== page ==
Befriending Life: Encounters With Henri Nouen Nouwen

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9780385502030: Befriending Life: Encounters With Henri Nouen Nouwen

A beautiful collection of reminiscences celebrating the life and works of the bestselling author of The Wounded Healer, The Return of the Prodigal Son, and The Inner Voice of Love.

Henri Nouwen (1932-96) was a Catholic priest who taught at several theological institutions and universities in his home country of the Netherlands and in the United States. He spent the final years of his life teaching and ministering at the L'Arche Daybreak Community in Toronto, Canada. His writings have touched millions of readers around the world, and since his death, recognition of their enduring value has continued to grow. Oprah Winfrey, one of Nouwen's many admirers, ran an extensive excerpt from The Return of the Prodigal Son in her magazine, O, with Hillary Clinton contributing an introduction revealing the profound effect Nouwen had on her own life.

Nouwen's influence was not limited to the printed page. His one-on-one encounters as a lecturer, teacher, and spiritual guide, and as a leader at the L'Arche Daybreak Community, a home for people with mental and physical disabilities, enriched the lives of a wide variety of people. Now, Befriending Life brings together thoughtful, heartfelt remembrances of Nouwen by those who knew him best, from members of the L'Arche community to such prominent figures as Joseph Cardinal Bernardin of Chicago and Hillary Clinton. Their personal reflections on his life both on and off the page magnificently capture his spirit, compassion, and wisdom. With a wealth of quotations from Nouwen throughout, Befriending Life, like Nouwen's own great books, will inspire readers in all walks of life.
From the Hardcover edition.

"synopsis" may belong to another edition of this title.

About the Author:

Beth Porter and Philip Coulter are both writers who live and work at the L'Arche Daybreak Community. Susan M. S. Brown is an editor who lives and works in Massachusetts.
From the Hardcover edition.

Excerpt. Reprinted by permission. All rights reserved.:

A Conversation with Henri

JACKIE RAND

Jackie Rand, with her husband, Baruch, was a friend of the L'Arche Daybreak community and a member of the Kehillah Ahavat Hesed, the small Toronto synagogue some Daybreak members attend. She was a social worker and family therapist and also worked with people with AIDS. Jackie passed away shortly before this book went to press. Baruch continues their friendship with Daybreak.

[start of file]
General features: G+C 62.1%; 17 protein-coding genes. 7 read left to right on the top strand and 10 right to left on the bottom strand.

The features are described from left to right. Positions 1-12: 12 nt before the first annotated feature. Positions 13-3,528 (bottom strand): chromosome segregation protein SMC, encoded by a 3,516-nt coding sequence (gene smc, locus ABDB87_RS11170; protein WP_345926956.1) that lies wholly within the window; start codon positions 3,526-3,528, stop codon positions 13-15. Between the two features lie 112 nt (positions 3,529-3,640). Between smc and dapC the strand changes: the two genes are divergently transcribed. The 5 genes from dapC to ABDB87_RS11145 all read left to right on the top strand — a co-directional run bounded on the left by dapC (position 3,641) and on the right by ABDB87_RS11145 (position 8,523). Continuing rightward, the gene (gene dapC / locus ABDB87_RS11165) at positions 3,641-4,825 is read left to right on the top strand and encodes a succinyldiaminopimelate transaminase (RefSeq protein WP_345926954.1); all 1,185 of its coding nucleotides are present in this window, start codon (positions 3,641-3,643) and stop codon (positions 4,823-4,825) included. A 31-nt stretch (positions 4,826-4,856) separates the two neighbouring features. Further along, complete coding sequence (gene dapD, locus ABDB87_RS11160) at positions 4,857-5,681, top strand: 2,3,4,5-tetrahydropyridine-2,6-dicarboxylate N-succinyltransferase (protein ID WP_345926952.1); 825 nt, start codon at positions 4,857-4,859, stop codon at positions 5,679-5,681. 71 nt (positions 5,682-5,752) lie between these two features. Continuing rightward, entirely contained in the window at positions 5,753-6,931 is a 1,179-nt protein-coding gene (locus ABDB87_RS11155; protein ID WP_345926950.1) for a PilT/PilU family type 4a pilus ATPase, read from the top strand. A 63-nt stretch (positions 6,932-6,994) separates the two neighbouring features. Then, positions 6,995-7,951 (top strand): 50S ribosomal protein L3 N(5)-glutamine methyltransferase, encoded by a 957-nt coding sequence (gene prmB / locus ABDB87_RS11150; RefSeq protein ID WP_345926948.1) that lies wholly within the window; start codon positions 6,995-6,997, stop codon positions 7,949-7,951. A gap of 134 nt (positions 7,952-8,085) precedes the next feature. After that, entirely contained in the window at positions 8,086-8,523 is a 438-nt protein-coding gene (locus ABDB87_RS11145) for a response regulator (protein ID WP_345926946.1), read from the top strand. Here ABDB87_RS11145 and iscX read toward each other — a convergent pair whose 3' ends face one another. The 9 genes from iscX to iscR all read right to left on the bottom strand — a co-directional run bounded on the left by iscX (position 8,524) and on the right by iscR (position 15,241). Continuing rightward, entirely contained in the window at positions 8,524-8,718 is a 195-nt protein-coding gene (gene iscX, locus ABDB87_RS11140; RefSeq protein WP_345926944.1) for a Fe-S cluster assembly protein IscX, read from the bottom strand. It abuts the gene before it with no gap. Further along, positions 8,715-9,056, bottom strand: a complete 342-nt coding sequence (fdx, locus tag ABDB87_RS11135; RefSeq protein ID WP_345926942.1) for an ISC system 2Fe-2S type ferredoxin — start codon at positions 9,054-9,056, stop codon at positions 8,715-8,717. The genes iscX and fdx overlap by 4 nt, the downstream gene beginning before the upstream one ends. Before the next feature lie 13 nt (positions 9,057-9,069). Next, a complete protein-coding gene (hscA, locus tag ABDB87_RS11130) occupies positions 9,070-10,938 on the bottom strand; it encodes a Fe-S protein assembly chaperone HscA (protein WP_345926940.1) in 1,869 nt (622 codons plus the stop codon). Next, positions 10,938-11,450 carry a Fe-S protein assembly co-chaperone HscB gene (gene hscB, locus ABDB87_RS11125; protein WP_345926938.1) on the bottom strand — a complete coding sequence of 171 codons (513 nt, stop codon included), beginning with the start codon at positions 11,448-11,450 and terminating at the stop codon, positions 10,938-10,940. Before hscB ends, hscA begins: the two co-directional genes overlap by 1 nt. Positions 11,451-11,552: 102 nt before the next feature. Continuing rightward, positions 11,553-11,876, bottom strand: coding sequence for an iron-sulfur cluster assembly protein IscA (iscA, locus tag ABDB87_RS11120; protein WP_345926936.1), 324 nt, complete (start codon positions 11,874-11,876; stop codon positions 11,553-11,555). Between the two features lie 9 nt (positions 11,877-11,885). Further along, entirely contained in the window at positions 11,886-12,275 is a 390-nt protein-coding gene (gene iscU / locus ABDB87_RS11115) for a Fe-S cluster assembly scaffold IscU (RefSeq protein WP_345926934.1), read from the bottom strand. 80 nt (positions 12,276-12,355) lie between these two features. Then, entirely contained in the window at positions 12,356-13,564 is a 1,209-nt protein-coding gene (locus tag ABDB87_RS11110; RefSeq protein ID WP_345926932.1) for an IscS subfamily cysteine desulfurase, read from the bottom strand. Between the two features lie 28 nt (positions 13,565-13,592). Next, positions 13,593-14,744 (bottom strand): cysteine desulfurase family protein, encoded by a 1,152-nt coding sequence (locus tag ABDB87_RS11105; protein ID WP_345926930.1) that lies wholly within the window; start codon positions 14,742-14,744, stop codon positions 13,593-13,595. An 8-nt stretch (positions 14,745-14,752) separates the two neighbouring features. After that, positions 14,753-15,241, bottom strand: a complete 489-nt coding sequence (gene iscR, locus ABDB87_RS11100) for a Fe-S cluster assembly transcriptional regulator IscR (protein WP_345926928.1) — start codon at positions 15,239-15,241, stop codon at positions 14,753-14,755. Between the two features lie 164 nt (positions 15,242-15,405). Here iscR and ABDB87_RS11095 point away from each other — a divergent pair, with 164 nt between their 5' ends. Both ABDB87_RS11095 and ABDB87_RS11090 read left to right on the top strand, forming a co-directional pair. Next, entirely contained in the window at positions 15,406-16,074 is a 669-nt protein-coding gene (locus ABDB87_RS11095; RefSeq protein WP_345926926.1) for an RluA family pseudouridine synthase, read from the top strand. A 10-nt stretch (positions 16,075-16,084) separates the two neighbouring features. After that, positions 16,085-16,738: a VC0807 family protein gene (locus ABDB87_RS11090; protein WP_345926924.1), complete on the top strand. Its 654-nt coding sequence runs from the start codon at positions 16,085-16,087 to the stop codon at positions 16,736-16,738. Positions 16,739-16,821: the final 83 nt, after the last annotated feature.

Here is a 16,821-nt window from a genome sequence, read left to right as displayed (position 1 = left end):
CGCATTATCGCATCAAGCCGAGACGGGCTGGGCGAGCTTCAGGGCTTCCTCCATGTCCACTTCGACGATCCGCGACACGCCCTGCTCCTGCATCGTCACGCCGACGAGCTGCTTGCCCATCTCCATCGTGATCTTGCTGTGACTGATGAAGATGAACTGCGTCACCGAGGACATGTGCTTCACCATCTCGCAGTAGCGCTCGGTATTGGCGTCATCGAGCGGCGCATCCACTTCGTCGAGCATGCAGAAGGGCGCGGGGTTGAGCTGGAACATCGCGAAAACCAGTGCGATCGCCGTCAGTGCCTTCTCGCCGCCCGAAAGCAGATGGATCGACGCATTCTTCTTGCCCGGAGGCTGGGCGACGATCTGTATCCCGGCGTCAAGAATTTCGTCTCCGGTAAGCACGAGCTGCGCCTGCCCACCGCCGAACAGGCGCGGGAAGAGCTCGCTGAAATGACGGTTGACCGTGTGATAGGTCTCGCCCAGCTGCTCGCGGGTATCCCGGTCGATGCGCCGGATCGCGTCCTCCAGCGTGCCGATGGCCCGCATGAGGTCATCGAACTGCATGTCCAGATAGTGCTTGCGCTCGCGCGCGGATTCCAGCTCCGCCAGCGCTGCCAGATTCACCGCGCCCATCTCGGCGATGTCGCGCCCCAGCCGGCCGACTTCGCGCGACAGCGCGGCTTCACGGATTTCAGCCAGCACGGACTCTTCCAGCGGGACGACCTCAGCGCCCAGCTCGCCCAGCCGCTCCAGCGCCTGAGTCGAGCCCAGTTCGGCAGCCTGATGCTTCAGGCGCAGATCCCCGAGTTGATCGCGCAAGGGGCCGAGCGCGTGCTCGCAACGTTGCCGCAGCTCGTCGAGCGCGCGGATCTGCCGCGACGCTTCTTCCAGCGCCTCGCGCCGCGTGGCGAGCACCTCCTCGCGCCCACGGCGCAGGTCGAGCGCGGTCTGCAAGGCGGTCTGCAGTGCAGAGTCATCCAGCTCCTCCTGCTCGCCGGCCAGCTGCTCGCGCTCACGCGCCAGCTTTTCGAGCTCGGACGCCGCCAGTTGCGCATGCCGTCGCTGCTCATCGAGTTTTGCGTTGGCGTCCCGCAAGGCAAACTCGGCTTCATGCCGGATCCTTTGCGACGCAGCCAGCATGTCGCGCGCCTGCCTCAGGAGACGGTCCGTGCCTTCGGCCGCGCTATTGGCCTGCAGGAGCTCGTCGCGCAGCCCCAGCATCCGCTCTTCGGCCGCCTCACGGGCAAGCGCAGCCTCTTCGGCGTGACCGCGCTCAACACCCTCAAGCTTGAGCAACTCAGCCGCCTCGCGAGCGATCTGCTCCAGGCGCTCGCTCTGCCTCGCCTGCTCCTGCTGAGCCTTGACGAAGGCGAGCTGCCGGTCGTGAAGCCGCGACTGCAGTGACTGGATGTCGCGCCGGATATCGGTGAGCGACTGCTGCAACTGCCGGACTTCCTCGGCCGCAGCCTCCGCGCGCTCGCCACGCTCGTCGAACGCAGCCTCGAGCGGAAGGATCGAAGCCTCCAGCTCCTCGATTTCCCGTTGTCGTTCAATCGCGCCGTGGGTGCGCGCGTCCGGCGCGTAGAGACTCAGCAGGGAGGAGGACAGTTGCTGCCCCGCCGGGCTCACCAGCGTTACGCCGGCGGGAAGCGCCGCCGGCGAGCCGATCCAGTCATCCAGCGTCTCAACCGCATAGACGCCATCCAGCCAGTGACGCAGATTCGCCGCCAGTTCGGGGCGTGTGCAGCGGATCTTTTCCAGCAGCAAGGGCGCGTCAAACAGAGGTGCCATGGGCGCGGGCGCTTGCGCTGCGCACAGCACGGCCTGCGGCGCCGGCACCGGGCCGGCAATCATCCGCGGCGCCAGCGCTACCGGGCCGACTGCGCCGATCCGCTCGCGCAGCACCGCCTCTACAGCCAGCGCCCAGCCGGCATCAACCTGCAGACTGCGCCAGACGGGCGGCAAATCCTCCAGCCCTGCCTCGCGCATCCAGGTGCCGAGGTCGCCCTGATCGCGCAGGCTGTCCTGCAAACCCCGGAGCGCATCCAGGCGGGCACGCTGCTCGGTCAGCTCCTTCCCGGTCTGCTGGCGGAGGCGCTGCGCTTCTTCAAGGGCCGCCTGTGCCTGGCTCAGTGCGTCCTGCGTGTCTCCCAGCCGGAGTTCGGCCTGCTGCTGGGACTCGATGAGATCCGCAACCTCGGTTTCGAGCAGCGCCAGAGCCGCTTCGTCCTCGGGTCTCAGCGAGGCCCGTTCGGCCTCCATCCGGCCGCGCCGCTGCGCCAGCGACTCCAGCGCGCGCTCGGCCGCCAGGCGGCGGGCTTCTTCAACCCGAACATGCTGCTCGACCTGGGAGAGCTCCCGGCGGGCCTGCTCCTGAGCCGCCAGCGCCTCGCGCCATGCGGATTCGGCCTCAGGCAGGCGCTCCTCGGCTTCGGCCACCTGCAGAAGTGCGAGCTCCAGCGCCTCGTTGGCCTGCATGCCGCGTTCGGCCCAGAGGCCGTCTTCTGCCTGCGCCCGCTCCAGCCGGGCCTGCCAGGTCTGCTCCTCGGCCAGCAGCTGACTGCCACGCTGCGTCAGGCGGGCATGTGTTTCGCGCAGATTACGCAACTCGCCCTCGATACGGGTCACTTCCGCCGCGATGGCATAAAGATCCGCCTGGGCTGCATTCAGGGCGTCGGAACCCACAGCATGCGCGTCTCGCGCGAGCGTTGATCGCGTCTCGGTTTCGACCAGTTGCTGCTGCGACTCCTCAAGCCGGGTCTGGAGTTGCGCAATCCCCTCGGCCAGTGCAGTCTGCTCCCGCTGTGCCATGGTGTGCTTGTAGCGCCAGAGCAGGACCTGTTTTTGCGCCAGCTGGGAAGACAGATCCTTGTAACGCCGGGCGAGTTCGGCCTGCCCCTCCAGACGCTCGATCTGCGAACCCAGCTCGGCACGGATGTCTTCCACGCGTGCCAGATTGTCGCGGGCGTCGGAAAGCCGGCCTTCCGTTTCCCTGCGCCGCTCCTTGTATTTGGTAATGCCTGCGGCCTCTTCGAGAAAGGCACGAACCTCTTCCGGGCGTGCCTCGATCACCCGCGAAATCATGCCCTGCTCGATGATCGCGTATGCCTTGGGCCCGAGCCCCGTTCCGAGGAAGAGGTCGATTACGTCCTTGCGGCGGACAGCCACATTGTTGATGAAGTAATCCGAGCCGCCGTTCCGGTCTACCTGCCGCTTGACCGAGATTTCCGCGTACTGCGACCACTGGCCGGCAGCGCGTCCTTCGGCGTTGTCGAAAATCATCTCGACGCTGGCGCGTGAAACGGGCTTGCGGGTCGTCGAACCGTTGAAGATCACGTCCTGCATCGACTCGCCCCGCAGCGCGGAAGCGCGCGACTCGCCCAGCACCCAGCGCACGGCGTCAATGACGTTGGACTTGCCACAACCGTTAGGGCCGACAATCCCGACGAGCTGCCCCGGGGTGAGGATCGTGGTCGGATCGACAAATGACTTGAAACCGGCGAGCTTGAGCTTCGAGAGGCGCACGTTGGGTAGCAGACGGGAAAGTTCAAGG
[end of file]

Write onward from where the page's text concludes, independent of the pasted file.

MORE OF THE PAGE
I met Henri Nouwen only once, at a soiree held by a Daybreak friend in the spring of 1995. When my husband and I came into the elegant home where my friend was living at the time, a number of people were semiformally milling about with appetizers. She introduced me to a tall man in a dark suit jacket. We started what I thought was a casual conversation, but quickly I realized I was engaged in a very unusual experience. I think it was because I felt enveloped by Henri's gaze, the object of his undivided attention to the exclusion of everyone else. I have seldom had this sensation--only in intimate conversations or with a therapist. Yet here was this man I didn't know offering me the gift of his completely focused attention. I had no idea who Henri was. When I was introduced, I gathered that he was a priest, but I knew nothing else about him except that he was in some way involved in L'Arche Daybreak. At that time I knew very little about L'Arche itself.

Just to make conversation, I asked Henri what he was planning to do during the coming summer and was astonished by his reply. He said he was planning to rejoin a circus troupe in Germany and travel with them while he studied their way of life. When I asked him what prompted him, a priest, to such an unlikely undertaking, he said, "You have to understand that I regard circuses very highly. The best circuses, such as Cirque du Soleil from Montreal, teach me a great deal. They've taught me more than anything else about trust." Here Henri explained how in the trapeze act the flyer must allow himself to fly in the direction of the catcher without grasping, and it is the catcher's responsibility to connect without hurting or injuring the flyer. This requires infinite artistry and precision, and transparent trust. Unless the trapeze artists resolve all problems, doubts, or difficulties between them every day, this ability to connect within a split second becomes flawed and can lead to a fall.